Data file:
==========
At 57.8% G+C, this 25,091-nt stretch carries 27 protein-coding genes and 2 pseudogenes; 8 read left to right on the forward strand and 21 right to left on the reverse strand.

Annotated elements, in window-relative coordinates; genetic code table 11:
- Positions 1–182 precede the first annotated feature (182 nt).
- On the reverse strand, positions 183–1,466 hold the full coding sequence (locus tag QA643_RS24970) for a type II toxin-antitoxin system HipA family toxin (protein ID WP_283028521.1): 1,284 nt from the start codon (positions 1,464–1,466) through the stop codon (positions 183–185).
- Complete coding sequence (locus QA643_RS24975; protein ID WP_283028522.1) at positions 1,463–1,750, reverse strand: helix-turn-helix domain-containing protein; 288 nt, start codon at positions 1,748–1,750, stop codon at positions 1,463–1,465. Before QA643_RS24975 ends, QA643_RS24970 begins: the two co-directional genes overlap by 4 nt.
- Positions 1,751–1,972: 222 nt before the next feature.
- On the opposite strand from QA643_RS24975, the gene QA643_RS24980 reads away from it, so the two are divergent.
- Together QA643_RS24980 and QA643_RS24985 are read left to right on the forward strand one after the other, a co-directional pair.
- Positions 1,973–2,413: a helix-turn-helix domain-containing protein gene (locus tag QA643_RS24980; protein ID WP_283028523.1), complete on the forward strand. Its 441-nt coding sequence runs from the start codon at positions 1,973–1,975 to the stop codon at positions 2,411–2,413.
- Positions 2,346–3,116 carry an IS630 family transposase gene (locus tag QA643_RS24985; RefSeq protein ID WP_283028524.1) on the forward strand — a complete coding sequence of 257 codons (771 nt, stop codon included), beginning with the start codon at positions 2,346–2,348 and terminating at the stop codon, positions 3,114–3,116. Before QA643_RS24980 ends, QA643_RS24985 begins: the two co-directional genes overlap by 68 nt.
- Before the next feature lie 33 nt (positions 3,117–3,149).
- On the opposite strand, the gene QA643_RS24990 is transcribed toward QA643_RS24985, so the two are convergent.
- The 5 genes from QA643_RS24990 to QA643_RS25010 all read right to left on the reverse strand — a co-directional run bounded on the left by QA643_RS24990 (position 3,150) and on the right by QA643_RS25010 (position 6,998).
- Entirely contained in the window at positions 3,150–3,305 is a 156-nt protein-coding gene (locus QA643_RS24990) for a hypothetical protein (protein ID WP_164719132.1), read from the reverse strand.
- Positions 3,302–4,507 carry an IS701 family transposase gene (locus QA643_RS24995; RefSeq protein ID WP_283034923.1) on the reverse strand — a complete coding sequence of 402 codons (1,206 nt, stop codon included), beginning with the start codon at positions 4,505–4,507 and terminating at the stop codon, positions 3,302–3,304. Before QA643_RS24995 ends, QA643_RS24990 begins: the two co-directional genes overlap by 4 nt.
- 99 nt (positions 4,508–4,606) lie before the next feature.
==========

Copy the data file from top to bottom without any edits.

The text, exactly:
At 57.8% G+C, this 25,091-nt stretch carries 27 protein-coding genes and 2 pseudogenes; 8 read left to right on the forward strand and 21 right to left on the reverse strand.

Annotated elements, in window-relative coordinates; genetic code table 11:
- Positions 1–182 precede the first annotated feature (182 nt).
- On the reverse strand, positions 183–1,466 hold the full coding sequence (locus tag QA643_RS24970) for a type II toxin-antitoxin system HipA family toxin (protein ID WP_283028521.1): 1,284 nt from the start codon (positions 1,464–1,466) through the stop codon (positions 183–185).
- Complete coding sequence (locus QA643_RS24975; protein ID WP_283028522.1) at positions 1,463–1,750, reverse strand: helix-turn-helix domain-containing protein; 288 nt, start codon at positions 1,748–1,750, stop codon at positions 1,463–1,465. Before QA643_RS24975 ends, QA643_RS24970 begins: the two co-directional genes overlap by 4 nt.
- Positions 1,751–1,972: 222 nt before the next feature.
- On the opposite strand from QA643_RS24975, the gene QA643_RS24980 reads away from it, so the two are divergent.
- Together QA643_RS24980 and QA643_RS24985 are read left to right on the forward strand one after the other, a co-directional pair.
- Positions 1,973–2,413: a helix-turn-helix domain-containing protein gene (locus tag QA643_RS24980; protein ID WP_283028523.1), complete on the forward strand. Its 441-nt coding sequence runs from the start codon at positions 1,973–1,975 to the stop codon at positions 2,411–2,413.
- Positions 2,346–3,116 carry an IS630 family transposase gene (locus tag QA643_RS24985; RefSeq protein ID WP_283028524.1) on the forward strand — a complete coding sequence of 257 codons (771 nt, stop codon included), beginning with the start codon at positions 2,346–2,348 and terminating at the stop codon, positions 3,114–3,116. Before QA643_RS24980 ends, QA643_RS24985 begins: the two co-directional genes overlap by 68 nt.
- Before the next feature lie 33 nt (positions 3,117–3,149).
- On the opposite strand, the gene QA643_RS24990 is transcribed toward QA643_RS24985, so the two are convergent.
- The 5 genes from QA643_RS24990 to QA643_RS25010 all read right to left on the reverse strand — a co-directional run bounded on the left by QA643_RS24990 (position 3,150) and on the right by QA643_RS25010 (position 6,998).
- Entirely contained in the window at positions 3,150–3,305 is a 156-nt protein-coding gene (locus QA643_RS24990) for a hypothetical protein (protein ID WP_164719132.1), read from the reverse strand.
- Positions 3,302–4,507 carry an IS701 family transposase gene (locus QA643_RS24995; RefSeq protein ID WP_283034923.1) on the reverse strand — a complete coding sequence of 402 codons (1,206 nt, stop codon included), beginning with the start codon at positions 4,505–4,507 and terminating at the stop codon, positions 3,302–3,304. Before QA643_RS24995 ends, QA643_RS24990 begins: the two co-directional genes overlap by 4 nt.
- 99 nt (positions 4,508–4,606) lie before the next feature.